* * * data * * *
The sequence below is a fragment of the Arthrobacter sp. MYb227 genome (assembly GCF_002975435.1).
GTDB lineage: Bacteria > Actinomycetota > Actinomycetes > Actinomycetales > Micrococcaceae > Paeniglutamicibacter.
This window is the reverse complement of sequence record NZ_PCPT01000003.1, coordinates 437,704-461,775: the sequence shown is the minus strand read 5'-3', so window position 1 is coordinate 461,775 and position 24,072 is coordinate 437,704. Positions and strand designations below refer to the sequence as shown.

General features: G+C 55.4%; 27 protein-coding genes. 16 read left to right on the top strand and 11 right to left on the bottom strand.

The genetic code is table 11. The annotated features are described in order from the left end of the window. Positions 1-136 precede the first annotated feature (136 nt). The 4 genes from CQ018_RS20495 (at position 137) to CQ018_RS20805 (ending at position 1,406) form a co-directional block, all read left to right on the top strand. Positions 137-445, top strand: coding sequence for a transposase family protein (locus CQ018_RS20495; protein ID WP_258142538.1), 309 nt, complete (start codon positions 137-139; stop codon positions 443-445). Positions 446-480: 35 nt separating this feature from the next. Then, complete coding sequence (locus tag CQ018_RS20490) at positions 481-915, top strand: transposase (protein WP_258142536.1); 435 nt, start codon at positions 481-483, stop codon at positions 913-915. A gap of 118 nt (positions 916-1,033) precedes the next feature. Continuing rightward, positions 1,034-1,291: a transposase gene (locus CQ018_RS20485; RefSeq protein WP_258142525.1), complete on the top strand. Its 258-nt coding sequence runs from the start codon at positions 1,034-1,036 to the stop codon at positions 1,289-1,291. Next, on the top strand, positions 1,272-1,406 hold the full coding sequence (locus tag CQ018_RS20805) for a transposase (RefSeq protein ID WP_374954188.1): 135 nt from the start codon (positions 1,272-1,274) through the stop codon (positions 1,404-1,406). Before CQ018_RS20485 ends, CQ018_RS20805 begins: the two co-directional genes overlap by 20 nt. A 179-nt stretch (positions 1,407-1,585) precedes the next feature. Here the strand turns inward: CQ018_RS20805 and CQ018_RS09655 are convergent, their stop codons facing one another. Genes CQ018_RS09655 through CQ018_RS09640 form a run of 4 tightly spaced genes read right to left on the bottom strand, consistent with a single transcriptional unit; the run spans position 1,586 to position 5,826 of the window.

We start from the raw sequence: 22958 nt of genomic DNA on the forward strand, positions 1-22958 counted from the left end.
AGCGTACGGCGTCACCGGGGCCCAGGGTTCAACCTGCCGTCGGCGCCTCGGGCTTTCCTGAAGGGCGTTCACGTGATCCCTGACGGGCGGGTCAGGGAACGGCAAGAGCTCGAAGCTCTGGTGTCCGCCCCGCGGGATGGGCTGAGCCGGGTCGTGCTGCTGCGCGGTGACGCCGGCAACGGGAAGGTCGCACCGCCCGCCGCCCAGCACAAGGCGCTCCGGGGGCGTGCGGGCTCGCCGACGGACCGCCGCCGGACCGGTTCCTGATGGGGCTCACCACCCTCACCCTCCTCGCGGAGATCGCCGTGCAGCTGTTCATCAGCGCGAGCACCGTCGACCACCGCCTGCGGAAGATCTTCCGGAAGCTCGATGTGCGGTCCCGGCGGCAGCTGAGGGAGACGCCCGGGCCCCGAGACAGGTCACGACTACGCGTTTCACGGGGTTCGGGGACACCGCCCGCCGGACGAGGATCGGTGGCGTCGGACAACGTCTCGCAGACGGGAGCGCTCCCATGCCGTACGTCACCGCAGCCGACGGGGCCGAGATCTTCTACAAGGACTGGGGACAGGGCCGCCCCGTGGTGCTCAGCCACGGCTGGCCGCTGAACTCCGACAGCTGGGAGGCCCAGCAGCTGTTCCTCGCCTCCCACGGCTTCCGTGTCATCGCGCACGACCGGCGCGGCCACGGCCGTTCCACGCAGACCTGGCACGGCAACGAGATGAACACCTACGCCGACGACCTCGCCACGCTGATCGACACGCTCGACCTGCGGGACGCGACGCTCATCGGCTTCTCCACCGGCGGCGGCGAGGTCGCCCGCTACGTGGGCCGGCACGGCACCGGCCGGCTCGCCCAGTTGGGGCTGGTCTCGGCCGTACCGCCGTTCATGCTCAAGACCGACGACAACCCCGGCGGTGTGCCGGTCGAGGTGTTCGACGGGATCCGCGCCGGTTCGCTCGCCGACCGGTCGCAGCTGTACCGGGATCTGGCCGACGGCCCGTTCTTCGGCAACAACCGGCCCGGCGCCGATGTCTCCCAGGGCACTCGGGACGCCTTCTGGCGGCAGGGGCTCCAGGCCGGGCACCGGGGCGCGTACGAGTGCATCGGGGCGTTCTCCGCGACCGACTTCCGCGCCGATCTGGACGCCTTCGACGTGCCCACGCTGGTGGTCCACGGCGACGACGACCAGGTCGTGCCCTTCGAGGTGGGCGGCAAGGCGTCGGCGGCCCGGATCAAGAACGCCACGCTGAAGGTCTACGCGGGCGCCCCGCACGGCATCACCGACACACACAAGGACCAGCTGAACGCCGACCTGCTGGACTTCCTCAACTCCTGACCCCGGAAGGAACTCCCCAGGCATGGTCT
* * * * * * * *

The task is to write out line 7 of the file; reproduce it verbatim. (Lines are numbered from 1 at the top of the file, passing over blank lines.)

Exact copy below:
AGCGTACGGCGTCACCGGGGCCCAGGGTTCAACCTGCCGTCGGCGCCTCGGGCTTTCCTGAAGGGCGTTCACGTGATCCCTGACGGGCGGGTCAGGGAACGGCAAGAGCTCGAAGCTCTGGTGTCCGCCCCGCGGGATGGGCTGAGCCGGGTCGTGCTGCTGCGCGGTGACGCCGGCAACGGGAAGGTCGCACCGCCCGCCGCCCAGCACAAGGCGCTCCGGGGGCGTGCGGGCTCGCCGACGGACCGCCGCCGGACCGGTTCCTGATGGGGCTCACCACCCTCACCCTCCTCGCGGAGATCGCCGTGCAGCTGTTCATCAGCGCGAGCACCGTCGACCACCGCCTGCGGAAGATCTTCCGGAAGCTCGATGTGCGGTCCCGGCGGCAGCTGAGGGAGACGCCCGGGCCCCGAGACAGGTCACGACTACGCGTTTCACGGGGTTCGGGGACACCGCCCGCCGGACGAGGATCGGTGGCGTCGGACAACGTCTCGCAGACGGGAGCGCTCCCATGCCGTACGTCACCGCAGCCGACGGGGCCGAGATCTTCTACAAGGACTGGGGACAGGGCCGCCCCGTGGTGCTCAGCCACGGCTGGCCGCTGAACTCCGACAGCTGGGAGGCCCAGCAGCTGTTCCTCGCCTCCCACGGCTTCCGTGTCATCGCGCACGACCGGCGCGGCCACGGCCGTTCCACGCAGACCTGGCACGGCAACGAGATGAACACCTACGCCGACGACCTCGCCACGCTGATCGACACGCTCGACCTGCGGGACGCGACGCTCATCGGCTTCTCCACCGGCGGCGGCGAGGTCGCCCGCTACGTGGGCCGGCACGGCACCGGCCGGCTCGCCCAGTTGGGGCTGGTCTCGGCCGTACCGCCGTTCATGCTCAAGACCGACGACAACCCCGGCGGTGTGCCGGTCGAGGTGTTCGACGGGATCCGCGCCGGTTCGCTCGCCGACCGGTCGCAGCTGTACCGGGATCTGGCCGACGGCCCGTTCTTCGGCAACAACCGGCCCGGCGCCGATGTCTCCCAGGGCACTCGGGACGCCTTCTGGCGGCAGGGGCTCCAGGCCGGGCACCGGGGCGCGTACGAGTGCATCGGGGCGTTCTCCGCGACCGACTTCCGCGCCGATCTGGACGCCTTCGACGTGCCCACGCTGGTGGTCCACGGCGACGACGACCAGGTCGTGCCCTTCGAGGTGGGCGGCAAGGCGTCGGCGGCCCGGATCAAGAACGCCACGCTGAAGGTCTACGCGGGCGCCCCGCACGGCATCACCGACACACACAAGGACCAGCTGAACGCCGACCTGCTGGACTTCCTCAACTCCTGACCCCGGAAGGAACTCCCCAGGCATGGTCT